$70 Million Raised for Neuron Replacement Therapy Techniques to Treat Parkinson’s

$70 Million Raised for Neuron Replacement Therapy Techniques to Treat Parkinson’s
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Aspen Neuroscience has raised $70 million to advance the development of  Parkinson’s disease therapies using patients’ own cells.

The products, ANPD001 and ANPD002, are the first-ever Parkinson’s treatments designed to use a patient’s own cells as a replacement to restore neuronal function and to modify disease progression. This approach is referred to as an autologous neuron replacement therapy.

“Our mission at Aspen Neuroscience is to develop a restorative, disease modifying autologous neuron therapy for people suffering from Parkinson disease,” Howard Federoff, MD, PhD, Aspen’s CEO, said in a press release. “We are dedicated to using a person’s own cells for replacement therapy and bringing best-in-class treatments to people suffering from Parkinson disease as rapidly as possible.”

In autologous neuron replacement therapy a patient’s own cells (usually skin cells) are reprogrammed back into a stem cell-like state, which allows the development of an unlimited source of almost any type of human cell needed, including dopamine-producing neurons, which are those mainly affected by Parkinson’s.

Because these cells are derived from patients, they do not carry the risk of being rejected once re-implanted, eliminating the need for immunosuppressive therapies, which carry serious side effects such as infections, and possibly limiting therapeutic potential.

In theory, replacing lost dopaminergic neurons with new stem cell-derived dopamine-producing ones potentially could ease or reverse motor symptoms associated with the disease.

The company’s lead product, ANPD001, is undergoing investigational new drug (IND)-enabling studies for the treatment of sporadic (idiopathic, or of unknown cause) Parkinson’s disease.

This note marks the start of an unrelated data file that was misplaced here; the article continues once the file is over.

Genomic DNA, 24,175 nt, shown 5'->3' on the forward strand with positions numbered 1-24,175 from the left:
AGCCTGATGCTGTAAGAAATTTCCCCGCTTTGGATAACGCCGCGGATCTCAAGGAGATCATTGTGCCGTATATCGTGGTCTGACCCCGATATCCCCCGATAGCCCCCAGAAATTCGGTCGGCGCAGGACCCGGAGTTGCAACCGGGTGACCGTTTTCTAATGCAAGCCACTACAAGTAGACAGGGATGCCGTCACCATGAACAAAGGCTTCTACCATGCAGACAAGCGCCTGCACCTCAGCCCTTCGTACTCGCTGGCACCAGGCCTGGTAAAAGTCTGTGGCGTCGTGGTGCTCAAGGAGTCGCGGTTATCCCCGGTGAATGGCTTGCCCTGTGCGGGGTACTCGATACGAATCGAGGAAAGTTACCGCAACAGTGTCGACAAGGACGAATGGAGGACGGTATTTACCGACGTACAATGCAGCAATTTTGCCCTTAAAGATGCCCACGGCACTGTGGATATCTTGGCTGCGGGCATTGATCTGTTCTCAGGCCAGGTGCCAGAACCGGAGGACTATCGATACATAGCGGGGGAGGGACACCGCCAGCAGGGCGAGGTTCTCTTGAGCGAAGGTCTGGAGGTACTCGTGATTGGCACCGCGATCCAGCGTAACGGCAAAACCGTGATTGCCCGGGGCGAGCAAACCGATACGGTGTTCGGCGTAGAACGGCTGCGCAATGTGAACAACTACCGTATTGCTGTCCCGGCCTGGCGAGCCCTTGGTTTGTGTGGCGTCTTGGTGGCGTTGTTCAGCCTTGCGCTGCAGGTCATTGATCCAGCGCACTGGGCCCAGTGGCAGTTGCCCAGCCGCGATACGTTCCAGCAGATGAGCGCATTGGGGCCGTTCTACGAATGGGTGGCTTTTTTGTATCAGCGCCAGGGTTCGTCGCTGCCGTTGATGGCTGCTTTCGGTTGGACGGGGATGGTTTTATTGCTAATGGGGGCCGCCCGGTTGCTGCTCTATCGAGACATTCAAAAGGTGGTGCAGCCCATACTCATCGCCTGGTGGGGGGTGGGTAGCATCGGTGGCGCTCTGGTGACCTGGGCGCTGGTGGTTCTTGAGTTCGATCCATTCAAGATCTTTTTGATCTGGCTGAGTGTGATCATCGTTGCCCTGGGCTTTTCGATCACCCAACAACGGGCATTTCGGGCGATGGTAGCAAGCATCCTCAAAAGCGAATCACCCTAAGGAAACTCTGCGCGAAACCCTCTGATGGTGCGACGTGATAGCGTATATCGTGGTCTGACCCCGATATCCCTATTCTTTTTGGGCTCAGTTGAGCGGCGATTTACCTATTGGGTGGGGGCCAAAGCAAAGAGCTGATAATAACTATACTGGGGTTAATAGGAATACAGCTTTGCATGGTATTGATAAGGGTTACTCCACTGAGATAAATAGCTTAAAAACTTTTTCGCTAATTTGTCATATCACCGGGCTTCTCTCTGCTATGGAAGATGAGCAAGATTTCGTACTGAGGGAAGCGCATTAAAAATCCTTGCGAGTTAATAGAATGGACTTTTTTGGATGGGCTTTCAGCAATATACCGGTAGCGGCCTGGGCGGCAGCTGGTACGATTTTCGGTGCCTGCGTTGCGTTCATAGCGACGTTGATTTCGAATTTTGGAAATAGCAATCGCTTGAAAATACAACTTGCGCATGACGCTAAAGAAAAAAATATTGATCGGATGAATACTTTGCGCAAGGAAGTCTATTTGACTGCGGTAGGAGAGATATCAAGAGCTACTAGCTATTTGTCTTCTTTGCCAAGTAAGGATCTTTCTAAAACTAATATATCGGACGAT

The $70 million raised will fund the completion of studies needed to finish the IND application to the U.S. Food and Drug Administration (FDA), the application submission itself, and will help Aspen design a Phase 1 clinical trial. This includes the recruitment of patients for the trials, as well as the collection and manufacturing of their cells.

The funding also will contribute toward the collection and analysis of the data from the Phase 1 trial and will lay the groundwork for a Phase 2 trial.

Aspen also is developing a gene-editing treatment (ANPD002) for familial forms of Parkinson’s, starting with the most common genetic variant in the GBA gene, which provides instructions to make the enzyme beta-glucocerebrosidase.

This treatment differs from ANPD001 in that it also involves the genetic modification of the cells after they are collected from patients. This is done through technology that is proprietary to Aspen.

The funds raised also will contribute to the continued research and development of ANPD002.

The $70 million fundraising goal was achieved by investments from OrbiMed, ARCH Venture Partners, Frazier Healthcare Partners, Domain Associates, Section 32, and Sam AltmanOrbiMed was the primary investor during this round of fundraising.

“We are impressed by the progress Aspen has made to date against its goals to develop innovative therapies to treat Parkinson disease and encouraged by the broader investment community’s support of the company,” said Jonathan Silverstein, a managing partner of OrbiMed.

David earned a PhD in Biological Sciences from Columbia University in New York, NY, where he studied how Drosophila ovarian adult stem cells respond to cell signaling pathway manipulations. This work helped to redefine the organizational principles underlying adult stem cell growth models. He is currently a Science Writer, as part of the BioNews Services writing team.
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Ana holds a PhD in Immunology from the University of Lisbon and worked as a postdoctoral researcher at Instituto de Medicina Molecular (iMM) in Lisbon, Portugal. She graduated with a BSc in Genetics from the University of Newcastle and received a Masters in Biomolecular Archaeology from the University of Manchester, England. After leaving the lab to pursue a career in Science Communication, she served as the Director of Science Communication at iMM.
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David earned a PhD in Biological Sciences from Columbia University in New York, NY, where he studied how Drosophila ovarian adult stem cells respond to cell signaling pathway manipulations. This work helped to redefine the organizational principles underlying adult stem cell growth models. He is currently a Science Writer, as part of the BioNews Services writing team.
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